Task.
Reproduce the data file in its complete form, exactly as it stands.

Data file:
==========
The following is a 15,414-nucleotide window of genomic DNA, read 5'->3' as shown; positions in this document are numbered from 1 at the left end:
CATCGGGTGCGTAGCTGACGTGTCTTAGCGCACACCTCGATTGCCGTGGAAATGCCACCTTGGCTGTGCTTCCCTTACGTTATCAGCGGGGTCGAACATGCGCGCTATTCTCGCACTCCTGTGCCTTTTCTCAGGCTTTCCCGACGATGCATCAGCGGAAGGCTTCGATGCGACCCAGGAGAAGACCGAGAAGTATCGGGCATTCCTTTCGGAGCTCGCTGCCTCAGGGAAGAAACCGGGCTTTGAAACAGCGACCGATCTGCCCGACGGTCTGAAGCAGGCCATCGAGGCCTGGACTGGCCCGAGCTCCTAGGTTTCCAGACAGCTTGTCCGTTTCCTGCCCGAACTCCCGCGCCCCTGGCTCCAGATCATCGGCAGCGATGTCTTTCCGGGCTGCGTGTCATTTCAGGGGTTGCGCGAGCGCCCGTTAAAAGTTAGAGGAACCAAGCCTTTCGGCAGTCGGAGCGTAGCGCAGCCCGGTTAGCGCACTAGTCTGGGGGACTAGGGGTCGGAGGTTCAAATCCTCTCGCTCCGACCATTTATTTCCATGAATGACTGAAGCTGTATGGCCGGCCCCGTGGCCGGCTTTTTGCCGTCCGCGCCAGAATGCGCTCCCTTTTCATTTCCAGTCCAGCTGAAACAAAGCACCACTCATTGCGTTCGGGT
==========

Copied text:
The following is a 15,414-nucleotide window of genomic DNA, read 5'->3' as shown; positions in this document are numbered from 1 at the left end:
CATCGGGTGCGTAGCTGACGTGTCTTAGCGCACACCTCGATTGCCGTGGAAATGCCACCTTGGCTGTGCTTCCCTTACGTTATCAGCGGGGTCGAACATGCGCGCTATTCTCGCACTCCTGTGCCTTTTCTCAGGCTTTCCCGACGATGCATCAGCGGAAGGCTTCGATGCGACCCAGGAGAAGACCGAGAAGTATCGGGCATTCCTTTCGGAGCTCGCTGCCTCAGGGAAGAAACCGGGCTTTGAAACAGCGACCGATCTGCCCGACGGTCTGAAGCAGGCCATCGAGGCCTGGACTGGCCCGAGCTCCTAGGTTTCCAGACAGCTTGTCCGTTTCCTGCCCGAACTCCCGCGCCCCTGGCTCCAGATCATCGGCAGCGATGTCTTTCCGGGCTGCGTGTCATTTCAGGGGTTGCGCGAGCGCCCGTTAAAAGTTAGAGGAACCAAGCCTTTCGGCAGTCGGAGCGTAGCGCAGCCCGGTTAGCGCACTAGTCTGGGGGACTAGGGGTCGGAGGTTCAAATCCTCTCGCTCCGACCATTTATTTCCATGAATGACTGAAGCTGTATGGCCGGCCCCGTGGCCGGCTTTTTGCCGTCCGCGCCAGAATGCGCTCCCTTTTCATTTCCAGTCCAGCTGAAACAAAGCACCACTCATTGCGTTCGGGT